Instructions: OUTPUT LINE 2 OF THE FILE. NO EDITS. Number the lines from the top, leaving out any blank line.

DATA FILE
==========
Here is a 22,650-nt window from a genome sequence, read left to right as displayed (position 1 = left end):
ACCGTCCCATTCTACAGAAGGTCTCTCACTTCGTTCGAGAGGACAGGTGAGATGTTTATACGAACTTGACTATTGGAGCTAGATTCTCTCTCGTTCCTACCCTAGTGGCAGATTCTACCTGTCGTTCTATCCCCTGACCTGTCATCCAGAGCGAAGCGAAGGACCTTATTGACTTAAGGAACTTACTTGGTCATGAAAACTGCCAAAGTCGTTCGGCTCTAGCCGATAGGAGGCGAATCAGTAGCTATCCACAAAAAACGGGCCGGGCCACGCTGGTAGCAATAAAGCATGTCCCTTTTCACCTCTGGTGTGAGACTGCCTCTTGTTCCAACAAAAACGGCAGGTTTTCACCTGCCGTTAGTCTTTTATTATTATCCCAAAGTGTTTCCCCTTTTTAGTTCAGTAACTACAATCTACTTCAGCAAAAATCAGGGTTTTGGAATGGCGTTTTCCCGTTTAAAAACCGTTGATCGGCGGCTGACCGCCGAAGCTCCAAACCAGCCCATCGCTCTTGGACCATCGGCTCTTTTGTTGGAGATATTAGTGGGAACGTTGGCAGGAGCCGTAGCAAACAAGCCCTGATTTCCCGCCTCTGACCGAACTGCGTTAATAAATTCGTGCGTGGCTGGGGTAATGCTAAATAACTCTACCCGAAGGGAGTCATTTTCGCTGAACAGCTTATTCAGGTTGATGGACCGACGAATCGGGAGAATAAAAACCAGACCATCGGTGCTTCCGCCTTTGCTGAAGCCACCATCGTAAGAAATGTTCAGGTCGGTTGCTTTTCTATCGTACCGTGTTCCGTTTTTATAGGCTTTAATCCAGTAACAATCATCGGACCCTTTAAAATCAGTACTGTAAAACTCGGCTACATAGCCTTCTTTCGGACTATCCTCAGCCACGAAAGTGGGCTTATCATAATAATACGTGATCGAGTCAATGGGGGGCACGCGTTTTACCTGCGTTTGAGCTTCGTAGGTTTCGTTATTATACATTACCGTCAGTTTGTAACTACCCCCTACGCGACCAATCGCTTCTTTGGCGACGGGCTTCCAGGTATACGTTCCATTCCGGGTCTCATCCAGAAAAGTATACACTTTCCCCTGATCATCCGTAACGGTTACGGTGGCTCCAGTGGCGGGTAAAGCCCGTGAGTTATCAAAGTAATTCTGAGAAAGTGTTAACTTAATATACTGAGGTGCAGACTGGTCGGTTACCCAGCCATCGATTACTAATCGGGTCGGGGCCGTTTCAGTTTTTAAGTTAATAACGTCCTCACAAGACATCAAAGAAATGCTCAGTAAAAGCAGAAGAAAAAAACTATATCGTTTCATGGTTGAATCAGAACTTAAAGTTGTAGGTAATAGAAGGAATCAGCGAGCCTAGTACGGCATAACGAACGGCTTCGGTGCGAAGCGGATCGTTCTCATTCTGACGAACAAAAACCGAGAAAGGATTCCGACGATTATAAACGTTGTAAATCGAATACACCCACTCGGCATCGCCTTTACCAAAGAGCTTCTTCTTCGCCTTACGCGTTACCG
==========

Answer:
ACCGTCCCATTCTACAGAAGGTCTCTCACTTCGTTCGAGAGGACAGGTGAGATGTTTATACGAACTTGACTATTGGAGCTAGATTCTCTCTCGTTCCTACCCTAGTGGCAGATTCTACCTGTCGTTCTATCCCCTGACCTGTCATCCAGAGCGAAGCGAAGGACCTTATTGACTTAAGGAACTTACTTGGTCATGAAAACTGCCAAAGTCGTTCGGCTCTAGCCGATAGGAGGCGAATCAGTAGCTATCCACAAAAAACGGGCCGGGCCACGCTGGTAGCAATAAAGCATGTCCCTTTTCACCTCTGGTGTGAGACTGCCTCTTGTTCCAACAAAAACGGCAGGTTTTCACCTGCCGTTAGTCTTTTATTATTATCCCAAAGTGTTTCCCCTTTTTAGTTCAGTAACTACAATCTACTTCAGCAAAAATCAGGGTTTTGGAATGGCGTTTTCCCGTTTAAAAACCGTTGATCGGCGGCTGACCGCCGAAGCTCCAAACCAGCCCATCGCTCTTGGACCATCGGCTCTTTTGTTGGAGATATTAGTGGGAACGTTGGCAGGAGCCGTAGCAAACAAGCCCTGATTTCCCGCCTCTGACCGAACTGCGTTAATAAATTCGTGCGTGGCTGGGGTAATGCTAAATAACTCTACCCGAAGGGAGTCATTTTCGCTGAACAGCTTATTCAGGTTGATGGACCGACGAATCGGGAGAATAAAAACCAGACCATCGGTGCTTCCGCCTTTGCTGAAGCCACCATCGTAAGAAATGTTCAGGTCGGTTGCTTTTCTATCGTACCGTGTTCCGTTTTTATAGGCTTTAATCCAGTAACAATCATCGGACCCTTTAAAATCAGTACTGTAAAACTCGGCTACATAGCCTTCTTTCGGACTATCCTCAGCCACGAAAGTGGGCTTATCATAATAATACGTGATCGAGTCAATGGGGGGCACGCGTTTTACCTGCGTTTGAGCTTCGTAGGTTTCGTTATTATACATTACCGTCAGTTTGTAACTACCCCCTACGCGACCAATCGCTTCTTTGGCGACGGGCTTCCAGGTATACGTTCCATTCCGGGTCTCATCCAGAAAAGTATACACTTTCCCCTGATCATCCGTAACGGTTACGGTGGCTCCAGTGGCGGGTAAAGCCCGTGAGTTATCAAAGTAATTCTGAGAAAGTGTTAACTTAATATACTGAGGTGCAGACTGGTCGGTTACCCAGCCATCGATTACTAATCGGGTCGGGGCCGTTTCAGTTTTTAAGTTAATAACGTCCTCACAAGACATCAAAGAAATGCTCAGTAAAAGCAGAAGAAAAAAACTATATCGTTTCATGGTTGAATCAGAACTTAAAGTTGTAGGTAATAGAAGGAATCAGCGAGCCTAGTACGGCATAACGAACGGCTTCGGTGCGAAGCGGATCGTTCTCATTCTGACGAACAAAAACCGAGAAAGGATTCCGACGATTATAAACGTTGTAAATCGAATACACCCACTCGGCATCGCCTTTACCAAAGAGCTTCTTCTTCGCCTTACGCGTTACCG